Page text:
a comprehensive/all-inclusive/extensive test


After discovering 125 factors that influence aging, such as smoking, exercise and amount of sleep, the company created a comprehensive test to determine one's real age.


Is "comprehensive" in the above closer in meaning to "all-inclusive" or "extensive?" Thanks.
  • Harry Batt

    Senior Member
    USA English
    Perhaps there is an explanation somewhere, but my feeling agrees with your feeling; that comprehensive, all-inclusive and extensive are close to the same meaning. In other words, the differences would be a matter of the speaker or writer's taste.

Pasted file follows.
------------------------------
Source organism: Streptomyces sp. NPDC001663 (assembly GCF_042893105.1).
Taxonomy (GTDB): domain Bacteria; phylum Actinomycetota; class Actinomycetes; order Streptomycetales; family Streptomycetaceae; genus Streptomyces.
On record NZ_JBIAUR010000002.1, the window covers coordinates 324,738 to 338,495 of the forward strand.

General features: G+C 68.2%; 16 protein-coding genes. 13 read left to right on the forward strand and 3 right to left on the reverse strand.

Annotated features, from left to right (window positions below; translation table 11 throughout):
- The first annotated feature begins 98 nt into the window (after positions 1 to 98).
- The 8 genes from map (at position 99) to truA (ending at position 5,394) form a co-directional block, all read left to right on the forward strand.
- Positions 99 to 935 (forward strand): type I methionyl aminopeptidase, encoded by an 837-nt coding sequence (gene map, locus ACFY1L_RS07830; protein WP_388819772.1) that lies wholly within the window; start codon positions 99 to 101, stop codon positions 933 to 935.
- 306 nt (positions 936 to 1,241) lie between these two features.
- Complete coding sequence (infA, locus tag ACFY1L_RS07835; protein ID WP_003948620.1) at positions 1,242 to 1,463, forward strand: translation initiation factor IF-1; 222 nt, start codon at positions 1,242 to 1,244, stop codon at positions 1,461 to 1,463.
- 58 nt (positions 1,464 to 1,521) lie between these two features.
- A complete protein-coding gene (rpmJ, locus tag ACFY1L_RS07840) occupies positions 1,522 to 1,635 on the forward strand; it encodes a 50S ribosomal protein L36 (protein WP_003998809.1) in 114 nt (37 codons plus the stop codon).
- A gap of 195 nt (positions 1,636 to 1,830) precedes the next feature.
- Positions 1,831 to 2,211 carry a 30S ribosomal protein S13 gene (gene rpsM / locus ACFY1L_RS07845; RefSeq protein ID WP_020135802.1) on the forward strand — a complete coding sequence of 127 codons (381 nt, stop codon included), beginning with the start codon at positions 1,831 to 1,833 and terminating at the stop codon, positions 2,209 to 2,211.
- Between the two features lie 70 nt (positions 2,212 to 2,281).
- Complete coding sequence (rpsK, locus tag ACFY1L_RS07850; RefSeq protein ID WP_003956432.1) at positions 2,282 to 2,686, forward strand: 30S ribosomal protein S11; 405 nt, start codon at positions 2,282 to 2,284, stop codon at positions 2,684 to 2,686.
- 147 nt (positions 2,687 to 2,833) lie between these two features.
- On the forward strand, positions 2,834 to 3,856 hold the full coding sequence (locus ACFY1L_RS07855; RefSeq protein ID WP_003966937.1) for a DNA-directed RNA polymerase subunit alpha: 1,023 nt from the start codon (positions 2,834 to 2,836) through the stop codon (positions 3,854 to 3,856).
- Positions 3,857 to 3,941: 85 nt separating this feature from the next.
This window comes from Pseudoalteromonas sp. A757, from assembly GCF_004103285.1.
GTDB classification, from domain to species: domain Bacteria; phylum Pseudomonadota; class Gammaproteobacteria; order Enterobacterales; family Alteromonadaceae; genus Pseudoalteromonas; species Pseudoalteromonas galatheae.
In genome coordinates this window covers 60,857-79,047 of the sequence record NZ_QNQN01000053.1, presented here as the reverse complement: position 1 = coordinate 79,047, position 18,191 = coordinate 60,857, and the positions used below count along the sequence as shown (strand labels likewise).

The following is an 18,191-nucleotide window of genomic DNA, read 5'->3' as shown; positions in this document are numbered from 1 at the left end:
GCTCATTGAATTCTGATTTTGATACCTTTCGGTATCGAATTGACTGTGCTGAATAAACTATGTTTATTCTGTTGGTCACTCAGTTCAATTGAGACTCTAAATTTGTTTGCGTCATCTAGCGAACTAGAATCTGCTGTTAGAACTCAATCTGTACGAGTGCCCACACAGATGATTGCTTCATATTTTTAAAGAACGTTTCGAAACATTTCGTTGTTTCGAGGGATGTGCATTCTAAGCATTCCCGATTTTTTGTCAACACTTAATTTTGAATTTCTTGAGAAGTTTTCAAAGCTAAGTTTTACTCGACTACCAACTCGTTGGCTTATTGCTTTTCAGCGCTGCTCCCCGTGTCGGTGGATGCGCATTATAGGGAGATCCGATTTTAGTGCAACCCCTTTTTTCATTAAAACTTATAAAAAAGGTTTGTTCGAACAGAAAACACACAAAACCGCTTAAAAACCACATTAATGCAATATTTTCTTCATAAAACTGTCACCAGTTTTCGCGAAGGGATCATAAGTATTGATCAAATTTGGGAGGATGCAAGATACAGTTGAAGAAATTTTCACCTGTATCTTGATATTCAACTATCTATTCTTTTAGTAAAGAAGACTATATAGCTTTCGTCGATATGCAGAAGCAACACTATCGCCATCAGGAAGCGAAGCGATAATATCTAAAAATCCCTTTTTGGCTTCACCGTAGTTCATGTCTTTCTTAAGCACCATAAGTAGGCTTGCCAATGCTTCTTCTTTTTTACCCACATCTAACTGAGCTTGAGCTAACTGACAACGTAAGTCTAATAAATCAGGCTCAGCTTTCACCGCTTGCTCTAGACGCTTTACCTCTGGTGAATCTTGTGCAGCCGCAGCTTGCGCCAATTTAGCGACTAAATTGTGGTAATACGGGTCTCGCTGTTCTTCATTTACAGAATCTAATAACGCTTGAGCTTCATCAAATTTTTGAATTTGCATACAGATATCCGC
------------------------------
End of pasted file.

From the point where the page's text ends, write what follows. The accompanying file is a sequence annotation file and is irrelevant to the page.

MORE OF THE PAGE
Interesting question because I had just rearranged my reference books of my library. Looking me square in the eye was something entitled The New Comprehensive American Rhyming Dictionary. The author does not specifically explain what he means by comrehensive. He does allude to twenty years of research, a lot of slang that has been missing before, words reflecting racial or ethnic prejudice are omitted and the author does admit that some words might be missing, but fewer have eluded the author than might have eluded the user of the book.
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